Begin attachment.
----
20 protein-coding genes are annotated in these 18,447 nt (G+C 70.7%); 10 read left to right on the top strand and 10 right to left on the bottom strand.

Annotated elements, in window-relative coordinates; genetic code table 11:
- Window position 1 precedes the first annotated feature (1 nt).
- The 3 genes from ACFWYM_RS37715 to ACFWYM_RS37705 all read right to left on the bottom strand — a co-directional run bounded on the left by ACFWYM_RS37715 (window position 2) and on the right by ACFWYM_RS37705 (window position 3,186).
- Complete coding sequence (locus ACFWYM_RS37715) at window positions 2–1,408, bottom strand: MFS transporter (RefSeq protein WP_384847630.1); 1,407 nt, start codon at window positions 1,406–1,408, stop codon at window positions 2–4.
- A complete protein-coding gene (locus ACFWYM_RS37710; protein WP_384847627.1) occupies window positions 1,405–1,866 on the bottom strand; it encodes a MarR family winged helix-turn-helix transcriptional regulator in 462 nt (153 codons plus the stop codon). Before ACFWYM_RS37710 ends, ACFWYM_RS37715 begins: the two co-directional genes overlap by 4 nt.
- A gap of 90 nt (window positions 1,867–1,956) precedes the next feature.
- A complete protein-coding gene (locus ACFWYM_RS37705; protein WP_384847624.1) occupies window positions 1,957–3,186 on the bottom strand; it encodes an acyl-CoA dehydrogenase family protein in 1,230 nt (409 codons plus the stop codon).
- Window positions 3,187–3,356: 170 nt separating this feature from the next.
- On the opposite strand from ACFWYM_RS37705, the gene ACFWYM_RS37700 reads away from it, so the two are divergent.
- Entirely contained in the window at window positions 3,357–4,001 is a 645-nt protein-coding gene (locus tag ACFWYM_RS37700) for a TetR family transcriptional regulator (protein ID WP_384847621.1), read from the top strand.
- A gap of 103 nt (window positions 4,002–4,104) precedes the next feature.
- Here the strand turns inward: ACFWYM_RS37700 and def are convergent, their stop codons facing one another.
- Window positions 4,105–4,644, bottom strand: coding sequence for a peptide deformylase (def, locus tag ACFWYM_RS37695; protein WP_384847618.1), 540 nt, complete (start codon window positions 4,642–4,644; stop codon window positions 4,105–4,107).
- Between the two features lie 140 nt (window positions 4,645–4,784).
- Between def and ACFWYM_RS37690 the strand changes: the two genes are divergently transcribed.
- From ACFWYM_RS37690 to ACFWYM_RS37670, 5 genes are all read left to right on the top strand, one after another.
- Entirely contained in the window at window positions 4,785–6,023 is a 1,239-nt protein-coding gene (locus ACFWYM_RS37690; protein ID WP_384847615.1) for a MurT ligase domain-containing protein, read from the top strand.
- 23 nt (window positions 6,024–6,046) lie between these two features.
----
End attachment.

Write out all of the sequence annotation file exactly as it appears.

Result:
20 protein-coding genes are annotated in these 18,447 nt (G+C 70.7%); 10 read left to right on the top strand and 10 right to left on the bottom strand.

Annotated elements, in window-relative coordinates; genetic code table 11:
- Window position 1 precedes the first annotated feature (1 nt).
- The 3 genes from ACFWYM_RS37715 to ACFWYM_RS37705 all read right to left on the bottom strand — a co-directional run bounded on the left by ACFWYM_RS37715 (window position 2) and on the right by ACFWYM_RS37705 (window position 3,186).
- Complete coding sequence (locus ACFWYM_RS37715) at window positions 2–1,408, bottom strand: MFS transporter (RefSeq protein WP_384847630.1); 1,407 nt, start codon at window positions 1,406–1,408, stop codon at window positions 2–4.
- A complete protein-coding gene (locus ACFWYM_RS37710; protein WP_384847627.1) occupies window positions 1,405–1,866 on the bottom strand; it encodes a MarR family winged helix-turn-helix transcriptional regulator in 462 nt (153 codons plus the stop codon). Before ACFWYM_RS37710 ends, ACFWYM_RS37715 begins: the two co-directional genes overlap by 4 nt.
- A gap of 90 nt (window positions 1,867–1,956) precedes the next feature.
- A complete protein-coding gene (locus ACFWYM_RS37705; protein WP_384847624.1) occupies window positions 1,957–3,186 on the bottom strand; it encodes an acyl-CoA dehydrogenase family protein in 1,230 nt (409 codons plus the stop codon).
- Window positions 3,187–3,356: 170 nt separating this feature from the next.
- On the opposite strand from ACFWYM_RS37705, the gene ACFWYM_RS37700 reads away from it, so the two are divergent.
- Entirely contained in the window at window positions 3,357–4,001 is a 645-nt protein-coding gene (locus tag ACFWYM_RS37700) for a TetR family transcriptional regulator (protein ID WP_384847621.1), read from the top strand.
- A gap of 103 nt (window positions 4,002–4,104) precedes the next feature.
- Here the strand turns inward: ACFWYM_RS37700 and def are convergent, their stop codons facing one another.
- Window positions 4,105–4,644, bottom strand: coding sequence for a peptide deformylase (def, locus tag ACFWYM_RS37695; protein WP_384847618.1), 540 nt, complete (start codon window positions 4,642–4,644; stop codon window positions 4,105–4,107).
- Between the two features lie 140 nt (window positions 4,645–4,784).
- Between def and ACFWYM_RS37690 the strand changes: the two genes are divergently transcribed.
- From ACFWYM_RS37690 to ACFWYM_RS37670, 5 genes are all read left to right on the top strand, one after another.
- Entirely contained in the window at window positions 4,785–6,023 is a 1,239-nt protein-coding gene (locus ACFWYM_RS37690; protein ID WP_384847615.1) for a MurT ligase domain-containing protein, read from the top strand.
- 23 nt (window positions 6,024–6,046) lie between these two features.